Second Draft (after group feedback)

ONE


The four objects can be shown on a simple shelf or alcove, mantelpiece or window sill. They are recognisable by their shape as drinking vessels, more specifically traditional beer tankards, though their painted finish seems inappropriate. All four tankards appear handmade; slightly misshapen. Each is a hollow, slightly conical cylinder that gets narrower toward the top - like an old chimney. Each tankard has a rimmed base which protrudes from the cylinder, and each also has a handle. One tankard is black with a yellow base. One is light blue with a red triangle on its handle. One is a dark leafy green. The last is metallic silver.


The tankards were made by hand with salt-dough: a simple mixture of flour, salt and water. The salt-dough was treated like clay or biscuit dough, rolled, cut out, and the cylinders were formed around card from a cereal box that was stapled so as to to make the slightly conical shape. It was then baked until hard. The tankards were sealed with a PVA glue to protect from mould and decay and then painted with a range of shop bought or old leftover paints: household eggshell, spray paint, high gloss and enamel.


I was interested in the shape of these drinking receptacles from seeing them a lot in pubs in England. I am generally interested in the shapes, colours and objects that have come about that we see repeatedly used in environments where groups of people meet to drink alcohol. Why is it that we surround ourselves with brown wood to drink beer? The four tankards were painted and styled individually in order to imply differing provenance. I wanted each tankard to have its own aesthetic and attitude, to appear a little fake, and for them to clash slightly when they come together.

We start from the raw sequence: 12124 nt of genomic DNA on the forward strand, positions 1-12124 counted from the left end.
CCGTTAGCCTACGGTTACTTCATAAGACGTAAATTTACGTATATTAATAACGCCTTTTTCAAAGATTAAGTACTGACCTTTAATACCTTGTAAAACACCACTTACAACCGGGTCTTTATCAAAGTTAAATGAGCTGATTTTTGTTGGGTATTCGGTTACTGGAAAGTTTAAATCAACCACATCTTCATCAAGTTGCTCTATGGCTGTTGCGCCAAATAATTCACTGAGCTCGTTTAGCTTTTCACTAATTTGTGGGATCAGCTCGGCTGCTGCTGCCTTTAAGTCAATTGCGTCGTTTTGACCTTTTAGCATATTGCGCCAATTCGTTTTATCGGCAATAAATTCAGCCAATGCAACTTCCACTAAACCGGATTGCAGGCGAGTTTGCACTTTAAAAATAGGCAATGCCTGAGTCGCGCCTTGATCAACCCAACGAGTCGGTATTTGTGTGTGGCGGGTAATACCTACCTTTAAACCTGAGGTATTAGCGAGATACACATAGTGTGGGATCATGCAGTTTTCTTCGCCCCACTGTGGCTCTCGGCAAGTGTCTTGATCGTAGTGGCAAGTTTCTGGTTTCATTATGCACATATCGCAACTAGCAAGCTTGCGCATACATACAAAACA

TWO


Over two A4 pages there are three separate pieces of text. They are distinguishable from each other because they each adopt a different font. Firstly there is is a five line paragraph in quotation marks, the source is indicated beneath. A line of hyphens separates each text from the next. The second text is Q&A style, with the questions (three in total) set in italics. Thirdly, the longest text consists of an introductory paragraph followed by a list of instructions. Together the three texts allude to a robotically operated room that choreographs anonymous sexual encounters.


The piece was designed in order to appear like each of the three texts was appropriated from a different source such as a newspaper or wikipedia article. This was achieved in both the styling of the writing on the page and also in the way language was modulated in the different text components. It was created in Google Docs which is a free to use web-based word processing app. It was written in short bursts over a period of a couple of months, as and when the idea for each component arrived. The first two were unedited to appear conversational.


I wanted to construct the text in a non-fictional style with fake appropriated material in order to suspend the audience’s disbelief. I also wanted the truth of this room’s existence to be ambiguous. The work refers to a space designed for anonymous sexual encounters that encourages strangers to make love to each other by following a set of instructions, without the disclosure of personal background, social status, intellect et cetera, bypassing any held prejudices. In writing the piece I wanted to speculate upon sex and sexuality, subjectivity, what we own and what we are capable of sharing.